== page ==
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Info on 1946-48 U.S. PHS STD Inoculation Study


FAQs: Exempt Research Determination

These Frequently Asked Questions (FAQs) apply to research that is conducted or supported by the Department of Health and Human Services (HHS)

Question 1: Who may determine that research is exempt?

Question 2: Must there be review by someone other than the investigator before a research study is determined to be exempt?

Question 3: What should investigators do when considering changes to an exempt study that could make it nonexempt?

 Question 1: Who may determine that research is exempt?

Answer 1: The regulations do not specify who at an institution may determine that research is exempt under 45 CFR 46.101(b). However, OHRP recommends that, because of the potential for conflict of interest, investigators not be given the authority to make an independent determination that human subjects research is exempt. (For more on this issue, see also FAQ #2 "Must there be review by someone other than the investigator before a research study is determined to be exempt?). Institutions should implement exemption policies that most effectively address the local setting and programs of research.  OHRP recognizes that this may result in a variety of configurations of exemption authority, any of which are acceptable assuming compliance with applicable regulations.

In developing policies and procedures addressing exemption, OHRP recommends that institutions consider the following:

  • Persons making an exemption determination should have access to sufficient information to make a correct determination. Evaluation tools and resources may take a variety of forms, including but not restricted to: checklists, Standard Operating Procedures, or specialized training for individuals authorized by the institution to make an exemption determination.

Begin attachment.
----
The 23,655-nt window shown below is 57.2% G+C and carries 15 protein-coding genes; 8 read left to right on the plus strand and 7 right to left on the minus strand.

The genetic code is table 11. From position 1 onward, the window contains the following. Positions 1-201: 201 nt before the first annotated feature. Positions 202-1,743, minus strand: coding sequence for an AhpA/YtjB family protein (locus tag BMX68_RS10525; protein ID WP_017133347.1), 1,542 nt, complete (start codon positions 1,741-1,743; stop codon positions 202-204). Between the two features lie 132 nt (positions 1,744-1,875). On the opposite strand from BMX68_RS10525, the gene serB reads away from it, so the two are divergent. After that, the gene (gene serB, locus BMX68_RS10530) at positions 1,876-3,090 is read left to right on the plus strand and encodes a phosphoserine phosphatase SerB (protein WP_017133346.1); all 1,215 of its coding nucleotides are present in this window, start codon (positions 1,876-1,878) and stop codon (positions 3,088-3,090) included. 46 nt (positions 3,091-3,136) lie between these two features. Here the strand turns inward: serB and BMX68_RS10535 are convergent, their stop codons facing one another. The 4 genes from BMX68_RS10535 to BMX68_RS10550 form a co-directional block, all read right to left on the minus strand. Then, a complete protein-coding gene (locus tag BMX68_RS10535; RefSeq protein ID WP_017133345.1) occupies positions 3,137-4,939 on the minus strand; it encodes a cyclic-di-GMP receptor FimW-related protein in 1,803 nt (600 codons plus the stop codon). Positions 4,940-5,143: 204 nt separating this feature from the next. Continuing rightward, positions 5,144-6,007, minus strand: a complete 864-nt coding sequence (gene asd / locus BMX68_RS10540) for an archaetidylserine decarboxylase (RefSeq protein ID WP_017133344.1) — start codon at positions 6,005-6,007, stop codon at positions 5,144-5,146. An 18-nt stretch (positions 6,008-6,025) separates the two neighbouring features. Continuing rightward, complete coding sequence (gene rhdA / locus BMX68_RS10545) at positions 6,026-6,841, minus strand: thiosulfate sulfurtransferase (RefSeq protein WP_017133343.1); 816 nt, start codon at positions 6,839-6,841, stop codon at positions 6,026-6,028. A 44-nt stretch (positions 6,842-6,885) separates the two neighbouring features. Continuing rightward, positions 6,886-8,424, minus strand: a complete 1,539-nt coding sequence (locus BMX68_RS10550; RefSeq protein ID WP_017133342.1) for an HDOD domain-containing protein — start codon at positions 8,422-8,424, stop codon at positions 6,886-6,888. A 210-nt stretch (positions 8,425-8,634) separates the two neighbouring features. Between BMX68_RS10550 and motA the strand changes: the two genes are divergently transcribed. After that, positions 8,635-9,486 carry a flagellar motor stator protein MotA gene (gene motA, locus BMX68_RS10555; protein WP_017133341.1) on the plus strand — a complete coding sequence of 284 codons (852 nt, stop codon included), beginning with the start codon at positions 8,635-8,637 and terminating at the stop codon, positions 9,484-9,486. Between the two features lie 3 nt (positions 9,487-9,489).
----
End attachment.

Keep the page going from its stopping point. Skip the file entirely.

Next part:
• When an exemption determination is made, the specific exemption category or categories should be included in the record and this information should be available for oversight and audit purposes.
  • Institutional policies and procedures should identify clearly who is responsible for making exemption decisions. This may be done in a variety of ways, including delegation by name, role, or position.
  • Institutions should make policy and procedure information addressing exemption determination readily accessible to investigators and others involved in the conduct and administration of human subjects research.
  • Regarding the possibility of exemption determinations being made without review by someone other than the investigator, please also see FAQ #2, "Must there be review by someone other than the investigator before a research study is determined to be exempt?"

OHRP notes that the HHS retains final authority as to whether a particular human subjects research study conducted or supported by HHS is exempt from the HHS regulations (45 CFR 46.101(c)).